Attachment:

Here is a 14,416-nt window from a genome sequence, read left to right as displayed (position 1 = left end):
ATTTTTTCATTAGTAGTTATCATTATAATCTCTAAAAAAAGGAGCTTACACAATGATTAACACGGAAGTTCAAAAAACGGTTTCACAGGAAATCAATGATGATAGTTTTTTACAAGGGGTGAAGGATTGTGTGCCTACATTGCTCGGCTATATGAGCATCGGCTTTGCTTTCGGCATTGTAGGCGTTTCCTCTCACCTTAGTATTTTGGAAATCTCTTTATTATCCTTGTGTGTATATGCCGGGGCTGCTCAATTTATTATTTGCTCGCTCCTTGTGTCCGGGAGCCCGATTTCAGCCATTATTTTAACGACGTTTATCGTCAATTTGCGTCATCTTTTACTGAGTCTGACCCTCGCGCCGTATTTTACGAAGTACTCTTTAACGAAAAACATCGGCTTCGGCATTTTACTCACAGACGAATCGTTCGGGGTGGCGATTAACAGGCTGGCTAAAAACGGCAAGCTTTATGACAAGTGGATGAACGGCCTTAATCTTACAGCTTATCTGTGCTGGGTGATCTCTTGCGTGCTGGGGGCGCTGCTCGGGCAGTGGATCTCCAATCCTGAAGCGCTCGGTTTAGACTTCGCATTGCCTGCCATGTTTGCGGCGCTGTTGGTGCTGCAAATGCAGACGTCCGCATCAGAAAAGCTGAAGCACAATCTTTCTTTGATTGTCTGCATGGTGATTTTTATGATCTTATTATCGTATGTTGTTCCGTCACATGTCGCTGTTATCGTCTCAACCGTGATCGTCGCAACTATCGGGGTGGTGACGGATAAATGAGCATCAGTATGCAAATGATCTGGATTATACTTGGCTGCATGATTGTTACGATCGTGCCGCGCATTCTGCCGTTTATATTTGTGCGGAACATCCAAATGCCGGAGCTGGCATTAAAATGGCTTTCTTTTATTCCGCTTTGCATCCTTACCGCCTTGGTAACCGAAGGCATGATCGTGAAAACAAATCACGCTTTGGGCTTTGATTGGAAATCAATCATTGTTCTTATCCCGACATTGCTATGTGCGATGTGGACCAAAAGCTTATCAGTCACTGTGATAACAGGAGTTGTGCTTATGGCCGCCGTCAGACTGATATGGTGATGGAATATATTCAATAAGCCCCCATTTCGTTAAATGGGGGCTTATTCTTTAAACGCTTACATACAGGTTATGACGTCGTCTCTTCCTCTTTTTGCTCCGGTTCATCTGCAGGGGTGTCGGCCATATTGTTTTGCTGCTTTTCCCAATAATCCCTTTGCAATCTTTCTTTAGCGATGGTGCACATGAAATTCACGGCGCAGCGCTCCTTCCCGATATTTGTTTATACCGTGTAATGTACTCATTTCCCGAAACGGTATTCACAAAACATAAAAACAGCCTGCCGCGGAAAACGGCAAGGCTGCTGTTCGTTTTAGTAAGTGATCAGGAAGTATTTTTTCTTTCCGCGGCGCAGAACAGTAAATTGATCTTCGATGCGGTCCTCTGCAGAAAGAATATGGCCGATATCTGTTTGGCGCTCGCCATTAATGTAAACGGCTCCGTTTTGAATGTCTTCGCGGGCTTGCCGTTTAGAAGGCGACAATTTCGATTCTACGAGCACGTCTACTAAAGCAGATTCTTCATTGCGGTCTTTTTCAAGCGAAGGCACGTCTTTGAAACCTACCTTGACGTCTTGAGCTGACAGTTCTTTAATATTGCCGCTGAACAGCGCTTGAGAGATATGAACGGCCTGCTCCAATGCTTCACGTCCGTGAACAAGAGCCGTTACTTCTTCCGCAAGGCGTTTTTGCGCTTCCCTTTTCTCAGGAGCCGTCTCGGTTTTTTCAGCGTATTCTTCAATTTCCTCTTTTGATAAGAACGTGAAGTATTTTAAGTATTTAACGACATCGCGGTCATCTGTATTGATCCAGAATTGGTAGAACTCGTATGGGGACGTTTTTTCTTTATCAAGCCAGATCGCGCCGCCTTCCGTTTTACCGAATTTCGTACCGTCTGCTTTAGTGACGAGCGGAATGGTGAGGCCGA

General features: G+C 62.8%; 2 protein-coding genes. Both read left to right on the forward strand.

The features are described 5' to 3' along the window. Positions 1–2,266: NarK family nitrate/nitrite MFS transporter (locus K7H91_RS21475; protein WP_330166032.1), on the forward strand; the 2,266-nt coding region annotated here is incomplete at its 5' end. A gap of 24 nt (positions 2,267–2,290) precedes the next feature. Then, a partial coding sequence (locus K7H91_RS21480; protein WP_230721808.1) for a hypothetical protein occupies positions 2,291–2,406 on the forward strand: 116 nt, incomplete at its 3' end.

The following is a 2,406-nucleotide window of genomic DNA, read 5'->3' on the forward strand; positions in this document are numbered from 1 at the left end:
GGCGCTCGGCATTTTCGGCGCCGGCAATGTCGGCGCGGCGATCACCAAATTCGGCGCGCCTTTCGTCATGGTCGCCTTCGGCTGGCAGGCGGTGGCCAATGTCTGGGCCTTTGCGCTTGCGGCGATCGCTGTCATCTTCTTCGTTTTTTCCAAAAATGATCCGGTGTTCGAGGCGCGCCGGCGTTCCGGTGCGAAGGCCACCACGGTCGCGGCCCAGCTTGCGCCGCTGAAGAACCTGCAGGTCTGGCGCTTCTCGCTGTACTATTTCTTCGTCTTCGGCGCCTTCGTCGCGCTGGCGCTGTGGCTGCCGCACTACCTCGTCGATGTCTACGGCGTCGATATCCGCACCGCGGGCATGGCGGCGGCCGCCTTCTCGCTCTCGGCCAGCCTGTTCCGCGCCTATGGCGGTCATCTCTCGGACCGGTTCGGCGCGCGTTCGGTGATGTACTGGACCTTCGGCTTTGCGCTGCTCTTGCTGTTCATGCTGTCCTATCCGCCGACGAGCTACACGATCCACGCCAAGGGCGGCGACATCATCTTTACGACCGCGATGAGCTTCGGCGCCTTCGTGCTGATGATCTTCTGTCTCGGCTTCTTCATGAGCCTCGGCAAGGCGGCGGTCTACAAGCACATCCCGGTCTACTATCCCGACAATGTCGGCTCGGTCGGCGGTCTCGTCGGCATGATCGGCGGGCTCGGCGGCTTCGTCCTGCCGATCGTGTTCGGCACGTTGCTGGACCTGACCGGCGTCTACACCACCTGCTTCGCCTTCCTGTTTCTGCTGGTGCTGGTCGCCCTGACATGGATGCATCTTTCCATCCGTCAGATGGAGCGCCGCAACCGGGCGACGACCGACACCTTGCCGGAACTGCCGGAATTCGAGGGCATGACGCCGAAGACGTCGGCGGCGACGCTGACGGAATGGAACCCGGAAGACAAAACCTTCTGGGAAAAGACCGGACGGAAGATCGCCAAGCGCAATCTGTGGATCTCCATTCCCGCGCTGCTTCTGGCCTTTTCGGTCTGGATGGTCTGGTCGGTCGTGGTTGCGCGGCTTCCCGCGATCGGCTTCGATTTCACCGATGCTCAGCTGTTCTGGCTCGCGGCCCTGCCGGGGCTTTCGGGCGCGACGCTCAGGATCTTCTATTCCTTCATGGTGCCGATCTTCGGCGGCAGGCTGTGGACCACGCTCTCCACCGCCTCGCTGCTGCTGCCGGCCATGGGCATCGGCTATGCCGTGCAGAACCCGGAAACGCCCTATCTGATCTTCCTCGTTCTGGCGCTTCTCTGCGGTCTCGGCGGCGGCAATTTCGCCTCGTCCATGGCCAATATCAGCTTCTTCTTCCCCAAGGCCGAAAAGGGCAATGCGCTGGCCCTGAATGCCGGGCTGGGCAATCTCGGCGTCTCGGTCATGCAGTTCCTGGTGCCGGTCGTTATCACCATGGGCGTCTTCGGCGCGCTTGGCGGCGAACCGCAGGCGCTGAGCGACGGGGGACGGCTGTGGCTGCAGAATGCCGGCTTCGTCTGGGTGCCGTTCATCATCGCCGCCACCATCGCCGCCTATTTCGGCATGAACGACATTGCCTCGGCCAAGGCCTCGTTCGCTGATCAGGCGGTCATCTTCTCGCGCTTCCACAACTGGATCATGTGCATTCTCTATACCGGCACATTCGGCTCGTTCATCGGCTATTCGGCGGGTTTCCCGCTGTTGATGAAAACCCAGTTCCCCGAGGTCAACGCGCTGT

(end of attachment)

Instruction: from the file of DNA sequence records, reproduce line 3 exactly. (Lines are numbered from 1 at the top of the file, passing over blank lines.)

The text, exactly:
General features: G+C 62.8%; 2 protein-coding genes. Both read left to right on the forward strand.